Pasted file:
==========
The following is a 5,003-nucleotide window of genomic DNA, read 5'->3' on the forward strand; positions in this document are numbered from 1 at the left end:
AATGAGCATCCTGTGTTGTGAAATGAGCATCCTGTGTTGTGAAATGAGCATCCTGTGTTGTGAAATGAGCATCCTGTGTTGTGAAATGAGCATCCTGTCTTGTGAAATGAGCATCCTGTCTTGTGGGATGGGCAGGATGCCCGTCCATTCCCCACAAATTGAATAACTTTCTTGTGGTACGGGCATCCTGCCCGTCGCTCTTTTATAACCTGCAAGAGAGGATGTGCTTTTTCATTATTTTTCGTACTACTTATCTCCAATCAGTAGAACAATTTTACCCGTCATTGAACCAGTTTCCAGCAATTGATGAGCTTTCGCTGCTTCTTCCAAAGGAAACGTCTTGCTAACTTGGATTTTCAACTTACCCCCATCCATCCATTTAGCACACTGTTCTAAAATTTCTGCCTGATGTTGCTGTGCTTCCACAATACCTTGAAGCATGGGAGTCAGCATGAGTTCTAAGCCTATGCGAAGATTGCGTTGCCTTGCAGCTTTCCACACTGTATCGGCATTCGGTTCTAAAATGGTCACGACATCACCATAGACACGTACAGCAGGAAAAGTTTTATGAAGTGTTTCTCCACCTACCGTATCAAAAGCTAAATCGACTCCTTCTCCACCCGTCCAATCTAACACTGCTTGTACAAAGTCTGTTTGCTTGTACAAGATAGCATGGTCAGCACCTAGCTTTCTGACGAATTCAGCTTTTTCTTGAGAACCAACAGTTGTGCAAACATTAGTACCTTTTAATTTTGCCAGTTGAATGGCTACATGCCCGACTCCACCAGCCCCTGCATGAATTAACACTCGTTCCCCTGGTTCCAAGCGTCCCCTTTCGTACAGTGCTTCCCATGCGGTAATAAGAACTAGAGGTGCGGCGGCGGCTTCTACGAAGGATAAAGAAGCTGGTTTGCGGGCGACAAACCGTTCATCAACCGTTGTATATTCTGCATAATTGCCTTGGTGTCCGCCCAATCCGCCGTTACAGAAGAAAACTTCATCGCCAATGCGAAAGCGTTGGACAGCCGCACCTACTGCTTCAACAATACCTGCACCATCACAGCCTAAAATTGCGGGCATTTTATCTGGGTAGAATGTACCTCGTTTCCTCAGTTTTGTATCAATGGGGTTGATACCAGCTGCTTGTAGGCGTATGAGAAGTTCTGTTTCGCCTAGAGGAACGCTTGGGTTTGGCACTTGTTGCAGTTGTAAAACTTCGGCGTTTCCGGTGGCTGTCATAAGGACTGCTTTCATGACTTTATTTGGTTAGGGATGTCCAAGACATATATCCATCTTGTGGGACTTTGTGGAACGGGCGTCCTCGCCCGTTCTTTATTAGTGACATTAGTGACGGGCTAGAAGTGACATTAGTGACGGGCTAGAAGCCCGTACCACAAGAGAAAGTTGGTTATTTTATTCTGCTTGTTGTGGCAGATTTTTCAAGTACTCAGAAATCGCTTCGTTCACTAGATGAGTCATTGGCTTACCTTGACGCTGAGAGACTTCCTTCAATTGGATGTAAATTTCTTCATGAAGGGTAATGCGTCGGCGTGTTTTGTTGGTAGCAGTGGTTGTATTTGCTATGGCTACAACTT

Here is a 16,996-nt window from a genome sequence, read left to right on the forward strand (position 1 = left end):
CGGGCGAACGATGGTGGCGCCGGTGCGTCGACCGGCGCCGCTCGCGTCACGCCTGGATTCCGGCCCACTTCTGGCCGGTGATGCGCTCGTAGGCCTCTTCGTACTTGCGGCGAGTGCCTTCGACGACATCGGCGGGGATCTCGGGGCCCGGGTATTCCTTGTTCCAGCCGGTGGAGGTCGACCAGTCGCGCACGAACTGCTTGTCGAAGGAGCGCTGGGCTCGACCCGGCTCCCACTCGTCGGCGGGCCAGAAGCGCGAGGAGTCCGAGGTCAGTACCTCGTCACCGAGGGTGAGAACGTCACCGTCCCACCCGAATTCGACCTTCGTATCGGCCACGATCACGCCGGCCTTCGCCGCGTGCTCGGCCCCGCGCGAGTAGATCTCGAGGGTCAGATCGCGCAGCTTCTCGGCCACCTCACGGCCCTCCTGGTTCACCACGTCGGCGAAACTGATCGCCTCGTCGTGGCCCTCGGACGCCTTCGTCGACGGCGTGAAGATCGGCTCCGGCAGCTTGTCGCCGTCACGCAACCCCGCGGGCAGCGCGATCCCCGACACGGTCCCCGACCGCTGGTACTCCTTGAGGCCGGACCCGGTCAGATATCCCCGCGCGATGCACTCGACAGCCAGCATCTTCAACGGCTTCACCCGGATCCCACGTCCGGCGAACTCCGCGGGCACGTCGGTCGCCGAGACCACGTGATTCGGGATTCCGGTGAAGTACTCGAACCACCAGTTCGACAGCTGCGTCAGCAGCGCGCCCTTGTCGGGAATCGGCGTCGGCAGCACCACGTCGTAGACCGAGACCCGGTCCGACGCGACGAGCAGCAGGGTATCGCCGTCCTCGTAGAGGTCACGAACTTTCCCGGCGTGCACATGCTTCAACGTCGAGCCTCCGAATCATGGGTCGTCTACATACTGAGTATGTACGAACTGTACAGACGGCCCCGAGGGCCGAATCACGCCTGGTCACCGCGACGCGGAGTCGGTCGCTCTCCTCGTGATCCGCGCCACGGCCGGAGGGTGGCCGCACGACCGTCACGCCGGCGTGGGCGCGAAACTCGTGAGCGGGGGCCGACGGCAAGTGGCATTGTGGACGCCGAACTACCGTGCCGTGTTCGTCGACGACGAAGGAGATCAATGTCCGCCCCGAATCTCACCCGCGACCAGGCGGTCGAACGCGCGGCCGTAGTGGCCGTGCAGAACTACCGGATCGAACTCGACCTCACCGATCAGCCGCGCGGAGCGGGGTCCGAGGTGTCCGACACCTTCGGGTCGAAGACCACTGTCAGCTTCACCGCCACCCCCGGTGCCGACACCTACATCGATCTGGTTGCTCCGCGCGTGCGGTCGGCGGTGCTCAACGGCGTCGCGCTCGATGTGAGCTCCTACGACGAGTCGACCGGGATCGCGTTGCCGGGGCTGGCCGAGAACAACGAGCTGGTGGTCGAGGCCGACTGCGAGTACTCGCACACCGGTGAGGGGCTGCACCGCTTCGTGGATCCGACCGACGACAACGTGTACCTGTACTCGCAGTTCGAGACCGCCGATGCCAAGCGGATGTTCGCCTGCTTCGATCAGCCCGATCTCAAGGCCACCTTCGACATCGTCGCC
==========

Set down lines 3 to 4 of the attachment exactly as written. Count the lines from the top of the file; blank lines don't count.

Here is a 16,996-nt window from a genome sequence, read left to right on the forward strand (position 1 = left end):
CGGGCGAACGATGGTGGCGCCGGTGCGTCGACCGGCGCCGCTCGCGTCACGCCTGGATTCCGGCCCACTTCTGGCCGGTGATGCGCTCGTAGGCCTCTTCGTACTTGCGGCGAGTGCCTTCGACGACATCGGCGGGGATCTCGGGGCCCGGGTATTCCTTGTTCCAGCCGGTGGAGGTCGACCAGTCGCGCACGAACTGCTTGTCGAAGGAGCGCTGGGCTCGACCCGGCTCCCACTCGTCGGCGGGCCAGAAGCGCGAGGAGTCCGAGGTCAGTACCTCGTCACCGAGGGTGAGAACGTCACCGTCCCACCCGAATTCGACCTTCGTATCGGCCACGATCACGCCGGCCTTCGCCGCGTGCTCGGCCCCGCGCGAGTAGATCTCGAGGGTCAGATCGCGCAGCTTCTCGGCCACCTCACGGCCCTCCTGGTTCACCACGTCGGCGAAACTGATCGCCTCGTCGTGGCCCTCGGACGCCTTCGTCGACGGCGTGAAGATCGGCTCCGGCAGCTTGTCGCCGTCACGCAACCCCGCGGGCAGCGCGATCCCCGACACGGTCCCCGACCGCTGGTACTCCTTGAGGCCGGACCCGGTCAGATATCCCCGCGCGATGCACTCGACAGCCAGCATCTTCAACGGCTTCACCCGGATCCCACGTCCGGCGAACTCCGCGGGCACGTCGGTCGCCGAGACCACGTGATTCGGGATTCCGGTGAAGTACTCGAACCACCAGTTCGACAGCTGCGTCAGCAGCGCGCCCTTGTCGGGAATCGGCGTCGGCAGCACCACGTCGTAGACCGAGACCCGGTCCGACGCGACGAGCAGCAGGGTATCGCCGTCCTCGTAGAGGTCACGAACTTTCCCGGCGTGCACATGCTTCAACGTCGAGCCTCCGAATCATGGGTCGTCTACATACTGAGTATGTACGAACTGTACAGACGGCCCCGAGGGCCGAATCACGCCTGGTCACCGCGACGCGGAGTCGGTCGCTCTCCTCGTGATCCGCGCCACGGCCGGAGGGTGGCCGCACGACCGTCACGCCGGCGTGGGCGCGAAACTCGTGAGCGGGGGCCGACGGCAAGTGGCATTGTGGACGCCGAACTACCGTGCCGTGTTCGTCGACGACGAAGGAGATCAATGTCCGCCCCGAATCTCACCCGCGACCAGGCGGTCGAACGCGCGGCCGTAGTGGCCGTGCAGAACTACCGGATCGAACTCGACCTCACCGATCAGCCGCGCGGAGCGGGGTCCGAGGTGTCCGACACCTTCGGGTCGAAGACCACTGTCAGCTTCACCGCCACCCCCGGTGCCGACACCTACATCGATCTGGTTGCTCCGCGCGTGCGGTCGGCGGTGCTCAACGGCGTCGCGCTCGATGTGAGCTCCTACGACGAGTCGACCGGGATCGCGTTGCCGGGGCTGGCCGAGAACAACGAGCTGGTGGTCGAGGCCGACTGCGAGTACTCGCACACCGGTGAGGGGCTGCACCGCTTCGTGGATCCGACCGACGACAACGTGTACCTGTACTCGCAGTTCGAGACCGCCGATGCCAAGCGGATGTTCGCCTGCTTCGATCAGCCCGATCTCAAGGCCACCTTCGACATCGTCGCC